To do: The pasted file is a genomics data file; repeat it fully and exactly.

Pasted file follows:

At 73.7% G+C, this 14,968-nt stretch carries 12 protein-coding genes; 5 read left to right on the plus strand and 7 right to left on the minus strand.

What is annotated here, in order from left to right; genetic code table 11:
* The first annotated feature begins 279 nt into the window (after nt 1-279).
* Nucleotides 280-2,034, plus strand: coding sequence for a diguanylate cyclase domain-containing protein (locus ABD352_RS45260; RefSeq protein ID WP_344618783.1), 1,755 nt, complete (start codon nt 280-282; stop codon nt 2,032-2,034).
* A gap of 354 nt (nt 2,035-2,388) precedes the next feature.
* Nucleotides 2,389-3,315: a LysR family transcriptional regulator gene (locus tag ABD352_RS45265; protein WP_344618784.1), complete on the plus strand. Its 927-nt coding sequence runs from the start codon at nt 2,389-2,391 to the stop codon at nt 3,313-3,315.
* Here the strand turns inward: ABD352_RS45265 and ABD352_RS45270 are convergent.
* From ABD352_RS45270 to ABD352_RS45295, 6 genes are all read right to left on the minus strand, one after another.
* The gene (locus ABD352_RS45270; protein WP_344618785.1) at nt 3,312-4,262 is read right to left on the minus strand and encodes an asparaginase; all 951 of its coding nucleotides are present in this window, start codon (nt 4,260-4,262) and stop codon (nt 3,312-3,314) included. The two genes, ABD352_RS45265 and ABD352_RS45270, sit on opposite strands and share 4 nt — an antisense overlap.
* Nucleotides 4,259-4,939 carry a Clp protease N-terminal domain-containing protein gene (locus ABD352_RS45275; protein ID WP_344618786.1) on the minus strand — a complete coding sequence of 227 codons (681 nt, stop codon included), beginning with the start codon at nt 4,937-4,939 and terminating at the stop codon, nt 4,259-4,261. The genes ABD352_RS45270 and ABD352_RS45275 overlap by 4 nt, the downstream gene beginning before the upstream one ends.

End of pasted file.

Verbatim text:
At 73.7% G+C, this 14,968-nt stretch carries 12 protein-coding genes; 5 read left to right on the plus strand and 7 right to left on the minus strand.

What is annotated here, in order from left to right; genetic code table 11:
* The first annotated feature begins 279 nt into the window (after nt 1-279).
* Nucleotides 280-2,034, plus strand: coding sequence for a diguanylate cyclase domain-containing protein (locus ABD352_RS45260; RefSeq protein ID WP_344618783.1), 1,755 nt, complete (start codon nt 280-282; stop codon nt 2,032-2,034).
* A gap of 354 nt (nt 2,035-2,388) precedes the next feature.
* Nucleotides 2,389-3,315: a LysR family transcriptional regulator gene (locus tag ABD352_RS45265; protein WP_344618784.1), complete on the plus strand. Its 927-nt coding sequence runs from the start codon at nt 2,389-2,391 to the stop codon at nt 3,313-3,315.
* Here the strand turns inward: ABD352_RS45265 and ABD352_RS45270 are convergent.
* From ABD352_RS45270 to ABD352_RS45295, 6 genes are all read right to left on the minus strand, one after another.
* The gene (locus ABD352_RS45270; protein WP_344618785.1) at nt 3,312-4,262 is read right to left on the minus strand and encodes an asparaginase; all 951 of its coding nucleotides are present in this window, start codon (nt 4,260-4,262) and stop codon (nt 3,312-3,314) included. The two genes, ABD352_RS45265 and ABD352_RS45270, sit on opposite strands and share 4 nt — an antisense overlap.
* Nucleotides 4,259-4,939 carry a Clp protease N-terminal domain-containing protein gene (locus ABD352_RS45275; protein ID WP_344618786.1) on the minus strand — a complete coding sequence of 227 codons (681 nt, stop codon included), beginning with the start codon at nt 4,937-4,939 and terminating at the stop codon, nt 4,259-4,261. The genes ABD352_RS45270 and ABD352_RS45275 overlap by 4 nt, the downstream gene beginning before the upstream one ends.